Five style lessons we can learn from bittersweet 1967 hit The Umbrellas of Cherbourg
Before La La Land, there was The Umbrellas of Cherbourg. Set in northwest France in the late 50s, the Jacques Demy-directed movie musical (as well as his next, 1967’s The Young Girls of Rochefort) was one of Damien Chazelle’s references when making the 2016 film. Catherine Deneuve plays Geneviève, a lovesick 17 year old whose boyfriend Guy (Nino Castelnuovo) is drafted to the Algerian War. The separation forces the pair to move on from each other, resulting in a bittersweet, snow-showered reunion some years later.
“The film used colour like a singing Matisse,” said Demy of his Oscar-nominated and Palme d’Or-winning masterpiece. Thanks to restorations pushed forward by Demy’s widow Agnès Varda, The Umbrellas of Cherbourg’s enchanting colours are today just as vivid, more than 50 years after its original release. It’s a singular viewing experience – dream-like production and costume design and dialogue entirely sung in conversational tunes combine with a story grounded in emotional realism. To mark its lead actress’ birthday this week, we look to the film that launched Deneuve’s career.
1. Match your clothes to your wallpaper...
The Umbrellas of Cherbourg is renowned for its arresting production design, and most specifically, its wallpapers. Saccharine pink and green stripes line the umbrella shop walls; striking blue and purple florals appear in Geneviève’s bedroom; blooming orange and fuschia flowers swirl around the mother and daughter’s kitchen; magenta and gold brocade colour the walls in a late-night hotel. The film’s costume designer, set designer and cinematographer (Jacqueline Moreau, Bernard Evein and Jean Rabier) would work together to co-ordinate the colour palettes, with Moreau often creating clothes to precisely match the decor’s exquisite shades.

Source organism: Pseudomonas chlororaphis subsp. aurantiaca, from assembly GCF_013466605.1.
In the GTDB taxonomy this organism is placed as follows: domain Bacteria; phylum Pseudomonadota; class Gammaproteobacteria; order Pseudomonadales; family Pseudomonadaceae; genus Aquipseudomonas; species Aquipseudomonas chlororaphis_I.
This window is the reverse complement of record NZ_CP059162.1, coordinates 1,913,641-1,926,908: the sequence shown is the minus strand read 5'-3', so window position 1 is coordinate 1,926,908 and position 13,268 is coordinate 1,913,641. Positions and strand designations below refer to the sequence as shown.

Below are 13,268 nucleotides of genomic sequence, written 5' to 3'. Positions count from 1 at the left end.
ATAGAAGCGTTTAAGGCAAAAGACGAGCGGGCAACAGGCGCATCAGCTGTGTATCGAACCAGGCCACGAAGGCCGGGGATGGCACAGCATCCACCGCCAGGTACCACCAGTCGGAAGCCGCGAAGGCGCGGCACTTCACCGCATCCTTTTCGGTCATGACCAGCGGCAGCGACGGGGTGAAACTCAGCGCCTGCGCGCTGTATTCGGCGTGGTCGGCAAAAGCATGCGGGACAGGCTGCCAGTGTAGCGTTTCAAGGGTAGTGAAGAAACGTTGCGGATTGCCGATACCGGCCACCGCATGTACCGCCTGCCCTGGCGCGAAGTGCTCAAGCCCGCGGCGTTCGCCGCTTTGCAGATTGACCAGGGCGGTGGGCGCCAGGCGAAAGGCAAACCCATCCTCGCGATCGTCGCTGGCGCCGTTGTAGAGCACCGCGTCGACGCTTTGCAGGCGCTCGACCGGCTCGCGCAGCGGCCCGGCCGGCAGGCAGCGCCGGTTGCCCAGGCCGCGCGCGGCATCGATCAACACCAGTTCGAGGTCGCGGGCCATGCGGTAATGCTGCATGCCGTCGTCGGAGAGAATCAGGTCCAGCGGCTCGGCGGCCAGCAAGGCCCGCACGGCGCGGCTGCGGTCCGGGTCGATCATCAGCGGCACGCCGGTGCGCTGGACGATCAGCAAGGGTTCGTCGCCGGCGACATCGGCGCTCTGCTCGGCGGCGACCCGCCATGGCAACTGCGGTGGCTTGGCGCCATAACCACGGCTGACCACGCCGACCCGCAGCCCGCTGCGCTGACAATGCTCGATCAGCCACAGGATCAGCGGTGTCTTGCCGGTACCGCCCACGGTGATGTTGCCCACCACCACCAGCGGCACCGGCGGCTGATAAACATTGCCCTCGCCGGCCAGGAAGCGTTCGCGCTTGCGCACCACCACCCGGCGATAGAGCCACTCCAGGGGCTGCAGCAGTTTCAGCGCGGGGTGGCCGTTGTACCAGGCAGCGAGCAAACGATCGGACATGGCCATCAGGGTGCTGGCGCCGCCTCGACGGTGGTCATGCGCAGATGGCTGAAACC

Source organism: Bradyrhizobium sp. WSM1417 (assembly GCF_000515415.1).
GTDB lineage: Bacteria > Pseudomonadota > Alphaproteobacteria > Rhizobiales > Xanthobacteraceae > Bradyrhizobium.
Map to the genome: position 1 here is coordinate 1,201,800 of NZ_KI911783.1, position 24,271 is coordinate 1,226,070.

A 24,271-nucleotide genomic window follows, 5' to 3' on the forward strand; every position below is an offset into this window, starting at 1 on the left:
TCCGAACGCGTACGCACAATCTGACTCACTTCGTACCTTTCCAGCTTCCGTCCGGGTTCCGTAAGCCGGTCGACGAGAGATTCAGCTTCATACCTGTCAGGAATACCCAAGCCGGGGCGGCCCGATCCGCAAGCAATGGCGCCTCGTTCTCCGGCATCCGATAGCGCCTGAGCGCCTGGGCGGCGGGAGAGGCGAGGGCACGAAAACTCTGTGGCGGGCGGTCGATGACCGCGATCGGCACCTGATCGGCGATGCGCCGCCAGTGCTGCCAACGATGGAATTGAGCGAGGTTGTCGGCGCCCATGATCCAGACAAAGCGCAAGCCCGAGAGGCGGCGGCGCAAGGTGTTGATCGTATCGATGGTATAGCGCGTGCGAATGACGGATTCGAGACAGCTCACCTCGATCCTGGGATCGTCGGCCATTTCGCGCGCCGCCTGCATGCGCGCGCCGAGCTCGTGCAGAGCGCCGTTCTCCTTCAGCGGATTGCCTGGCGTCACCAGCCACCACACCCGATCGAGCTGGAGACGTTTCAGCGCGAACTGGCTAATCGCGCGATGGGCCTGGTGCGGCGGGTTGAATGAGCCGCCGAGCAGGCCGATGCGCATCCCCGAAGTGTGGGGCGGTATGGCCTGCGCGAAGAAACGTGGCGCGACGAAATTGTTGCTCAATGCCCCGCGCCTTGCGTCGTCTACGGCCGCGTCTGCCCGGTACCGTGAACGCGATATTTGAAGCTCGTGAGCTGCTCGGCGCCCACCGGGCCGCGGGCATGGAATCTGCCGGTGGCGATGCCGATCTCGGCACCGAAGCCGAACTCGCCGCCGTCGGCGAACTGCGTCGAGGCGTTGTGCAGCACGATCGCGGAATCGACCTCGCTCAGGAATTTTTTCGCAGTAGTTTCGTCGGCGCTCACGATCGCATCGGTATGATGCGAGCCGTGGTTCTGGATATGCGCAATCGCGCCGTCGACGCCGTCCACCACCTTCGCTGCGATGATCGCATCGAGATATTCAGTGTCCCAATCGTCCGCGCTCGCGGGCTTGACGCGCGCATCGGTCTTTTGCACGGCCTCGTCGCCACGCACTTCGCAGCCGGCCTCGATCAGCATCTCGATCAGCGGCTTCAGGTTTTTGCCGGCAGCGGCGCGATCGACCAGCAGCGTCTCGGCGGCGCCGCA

2. ...Or to your mood
The film’s costumes were not only meticulously matched to its rainbow-hued wallpapers, but also to the characters’ moods. When Guy is at his lowest point, bitter and short-tempered, he wears sloppy, stained overalls to work in the garage, while his colleagues’ boiler suits are crisp; Madame Emery’s anger upon learning of Geneviève’s pregnancy is illustrated with her scarlet twin-set; and when the despondent Geneviève is feeling blue she wears it too, crying over Guy in a powdery Peter Pan-collared dress.
3. Tie it with a bow
A teenager for the majority of the film, Geneviève’s innocence is highlighted through the various ribbons and accessories she wears in her hair. Deneuve’s signature fringe was swept reluctantly from her face – the story goes that Agnès Varda convinced the reluctant emerging actress Deneuve to change her hair for The Umbrellas of Cherbourg. Genevièves bows, strings and ties match her bonbon-coloured costumes (and the wallpaper, naturally) and it’s a sign of how she’s moved on when, in the film’s final scene, her hair is fixed in an elaborate up-do and secured with a black ribbon.
4. Weather the rain in a Burberry trench
Walking the rainy streets of Cherbourg arm in arm, Geneviève and Guy use not umbrellas to shield from the showers (see lesson number five) but Burberry trench coats. In the tumultuous spring weather the jackets often billow slightly, offering a flash of that signature camel check. After the couple part at the train station, each in their trench, neither is seen in a Burberry coat again – Guy wears a brown wool jacket upon his return to Cherbourg, while Geneviève adopts scallop-edged pea coats to cover her growing pregnancy.
5. A man should be like an umbrella
For a film with ‘umbrella’ in its title, the characters in The Umbrellas of Cherbourg make hardly any use of that rainy day accessory. The Emerys’ shop is decorated with them, and Geneviève spends many a melancholic minute rearranging and polishing their various brightly coloured iterations, but outside, in the elements, she will allow herself a drenching – right up until her final reunion with Guy, as they meet on a snowy night in Cherbourg. The abandoning of the umbrella becomes symbolic of the hardships Geneviève and Guy open themselves up to. According to Madame Emery, the right man should be like an umbrella. Of Roland Cassard, Geneviève’s suitor and eventual husband, the daughter comments that her mother “praise[s] him as you praise your umbrellas”. “He’ll protect you,” Madame Emery astutely responds.